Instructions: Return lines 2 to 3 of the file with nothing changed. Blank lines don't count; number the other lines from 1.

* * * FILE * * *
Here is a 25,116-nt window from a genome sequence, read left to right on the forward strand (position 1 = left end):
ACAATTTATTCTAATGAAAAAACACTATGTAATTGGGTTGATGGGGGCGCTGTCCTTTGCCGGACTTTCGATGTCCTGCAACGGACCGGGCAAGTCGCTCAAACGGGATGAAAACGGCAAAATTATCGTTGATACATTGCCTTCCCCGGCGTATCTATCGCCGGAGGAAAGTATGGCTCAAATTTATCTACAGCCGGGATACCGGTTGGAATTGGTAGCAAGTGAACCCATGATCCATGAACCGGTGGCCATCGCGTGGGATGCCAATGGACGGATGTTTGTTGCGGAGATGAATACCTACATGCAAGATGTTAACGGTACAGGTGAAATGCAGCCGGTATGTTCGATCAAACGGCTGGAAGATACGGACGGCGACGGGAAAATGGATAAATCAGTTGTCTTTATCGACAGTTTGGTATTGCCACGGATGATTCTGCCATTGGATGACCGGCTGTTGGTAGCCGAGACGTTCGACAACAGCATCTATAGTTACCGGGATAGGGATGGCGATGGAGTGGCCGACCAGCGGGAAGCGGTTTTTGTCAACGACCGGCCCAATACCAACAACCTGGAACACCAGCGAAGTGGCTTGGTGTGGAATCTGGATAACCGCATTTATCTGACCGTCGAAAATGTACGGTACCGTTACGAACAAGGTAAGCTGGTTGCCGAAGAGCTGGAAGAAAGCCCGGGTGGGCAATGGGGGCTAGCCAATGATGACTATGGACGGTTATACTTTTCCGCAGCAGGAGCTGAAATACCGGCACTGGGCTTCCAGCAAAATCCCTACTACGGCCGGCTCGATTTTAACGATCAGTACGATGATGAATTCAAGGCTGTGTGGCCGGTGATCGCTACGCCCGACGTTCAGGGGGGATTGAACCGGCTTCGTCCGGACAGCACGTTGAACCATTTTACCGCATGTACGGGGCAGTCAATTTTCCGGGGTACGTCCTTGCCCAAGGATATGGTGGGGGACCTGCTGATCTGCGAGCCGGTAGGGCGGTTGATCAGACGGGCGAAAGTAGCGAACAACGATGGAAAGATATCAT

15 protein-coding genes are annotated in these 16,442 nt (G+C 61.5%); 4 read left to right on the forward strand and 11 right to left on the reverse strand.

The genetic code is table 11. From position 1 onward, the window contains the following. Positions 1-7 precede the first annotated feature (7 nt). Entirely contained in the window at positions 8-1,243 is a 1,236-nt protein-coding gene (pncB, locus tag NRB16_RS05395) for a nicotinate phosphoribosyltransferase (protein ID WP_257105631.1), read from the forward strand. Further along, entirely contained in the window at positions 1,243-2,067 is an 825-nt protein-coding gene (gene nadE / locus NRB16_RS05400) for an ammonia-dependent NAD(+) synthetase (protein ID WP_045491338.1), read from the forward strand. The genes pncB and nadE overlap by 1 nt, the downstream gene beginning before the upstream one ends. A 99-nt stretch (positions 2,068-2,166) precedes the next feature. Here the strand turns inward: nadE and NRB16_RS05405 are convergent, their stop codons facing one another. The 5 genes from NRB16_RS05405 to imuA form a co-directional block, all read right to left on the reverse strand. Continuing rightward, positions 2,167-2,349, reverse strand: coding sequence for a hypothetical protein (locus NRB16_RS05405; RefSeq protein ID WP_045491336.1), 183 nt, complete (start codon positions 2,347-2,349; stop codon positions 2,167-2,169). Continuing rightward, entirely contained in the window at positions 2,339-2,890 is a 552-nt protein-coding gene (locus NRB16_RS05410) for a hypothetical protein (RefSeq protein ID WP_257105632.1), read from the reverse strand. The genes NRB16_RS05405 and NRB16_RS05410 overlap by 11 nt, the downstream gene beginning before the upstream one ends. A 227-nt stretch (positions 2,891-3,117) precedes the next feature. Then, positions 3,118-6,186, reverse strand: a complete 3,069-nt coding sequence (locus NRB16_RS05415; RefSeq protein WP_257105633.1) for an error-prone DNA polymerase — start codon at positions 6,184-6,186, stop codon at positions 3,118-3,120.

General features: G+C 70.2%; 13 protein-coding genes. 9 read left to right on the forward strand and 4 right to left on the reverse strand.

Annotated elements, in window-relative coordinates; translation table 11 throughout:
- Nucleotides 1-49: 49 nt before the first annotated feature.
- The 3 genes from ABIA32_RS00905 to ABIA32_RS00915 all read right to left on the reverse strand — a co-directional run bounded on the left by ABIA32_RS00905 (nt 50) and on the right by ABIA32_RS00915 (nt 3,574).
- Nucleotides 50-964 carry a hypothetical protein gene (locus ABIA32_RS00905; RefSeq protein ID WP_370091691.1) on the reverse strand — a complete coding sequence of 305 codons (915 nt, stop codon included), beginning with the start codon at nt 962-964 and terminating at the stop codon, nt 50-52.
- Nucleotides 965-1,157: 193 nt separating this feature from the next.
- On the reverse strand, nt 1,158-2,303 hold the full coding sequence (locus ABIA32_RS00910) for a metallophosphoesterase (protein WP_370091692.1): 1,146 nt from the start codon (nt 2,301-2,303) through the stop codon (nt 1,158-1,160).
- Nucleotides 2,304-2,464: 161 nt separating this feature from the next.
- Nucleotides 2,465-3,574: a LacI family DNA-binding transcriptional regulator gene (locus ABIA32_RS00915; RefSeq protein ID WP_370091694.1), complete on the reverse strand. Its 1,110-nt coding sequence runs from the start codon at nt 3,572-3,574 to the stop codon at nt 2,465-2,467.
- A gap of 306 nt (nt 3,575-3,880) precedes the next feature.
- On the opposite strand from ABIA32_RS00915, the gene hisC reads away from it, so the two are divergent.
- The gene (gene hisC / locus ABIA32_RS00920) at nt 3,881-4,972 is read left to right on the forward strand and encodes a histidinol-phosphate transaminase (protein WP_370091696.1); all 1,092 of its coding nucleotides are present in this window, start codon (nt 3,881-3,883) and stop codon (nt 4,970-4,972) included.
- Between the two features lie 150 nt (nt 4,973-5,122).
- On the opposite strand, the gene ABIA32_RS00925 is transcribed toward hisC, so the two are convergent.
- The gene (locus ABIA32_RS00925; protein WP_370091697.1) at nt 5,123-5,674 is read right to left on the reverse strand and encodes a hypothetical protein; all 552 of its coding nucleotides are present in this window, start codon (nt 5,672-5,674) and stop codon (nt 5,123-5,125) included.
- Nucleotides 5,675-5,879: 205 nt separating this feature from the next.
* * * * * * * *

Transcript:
ACAATTTATTCTAATGAAAAAACACTATGTAATTGGGTTGATGGGGGCGCTGTCCTTTGCCGGACTTTCGATGTCCTGCAACGGACCGGGCAAGTCGCTCAAACGGGATGAAAACGGCAAAATTATCGTTGATACATTGCCTTCCCCGGCGTATCTATCGCCGGAGGAAAGTATGGCTCAAATTTATCTACAGCCGGGATACCGGTTGGAATTGGTAGCAAGTGAACCCATGATCCATGAACCGGTGGCCATCGCGTGGGATGCCAATGGACGGATGTTTGTTGCGGAGATGAATACCTACATGCAAGATGTTAACGGTACAGGTGAAATGCAGCCGGTATGTTCGATCAAACGGCTGGAAGATACGGACGGCGACGGGAAAATGGATAAATCAGTTGTCTTTATCGACAGTTTGGTATTGCCACGGATGATTCTGCCATTGGATGACCGGCTGTTGGTAGCCGAGACGTTCGACAACAGCATCTATAGTTACCGGGATAGGGATGGCGATGGAGTGGCCGACCAGCGGGAAGCGGTTTTTGTCAACGACCGGCCCAATACCAACAACCTGGAACACCAGCGAAGTGGCTTGGTGTGGAATCTGGATAACCGCATTTATCTGACCGTCGAAAATGTACGGTACCGTTACGAACAAGGTAAGCTGGTTGCCGAAGAGCTGGAAGAAAGCCCGGGTGGGCAATGGGGGCTAGCCAATGATGACTATGGACGGTTATACTTTTCCGCAGCAGGAGCTGAAATACCGGCACTGGGCTTCCAGCAAAATCCCTACTACGGCCGGCTCGATTTTAACGATCAGTACGATGATGAATTCAAGGCTGTGTGGCCGGTGATCGCTACGCCCGACGTTCAGGGGGGATTGAACCGGCTTCGTCCGGACAGCACGTTGAACCATTTTACCGCATGTACGGGGCAGTCAATTTTCCGGGGTACGTCCTTGCCCAAGGATATGGTGGGGGACCTGCTGATCTGCGAGCCGGTAGGGCGGTTGATCAGACGGGCGAAAGTAGCGAACAACGATGGAAAGATATCAT

15 protein-coding genes are annotated in these 16,442 nt (G+C 61.5%); 4 read left to right on the forward strand and 11 right to left on the reverse strand.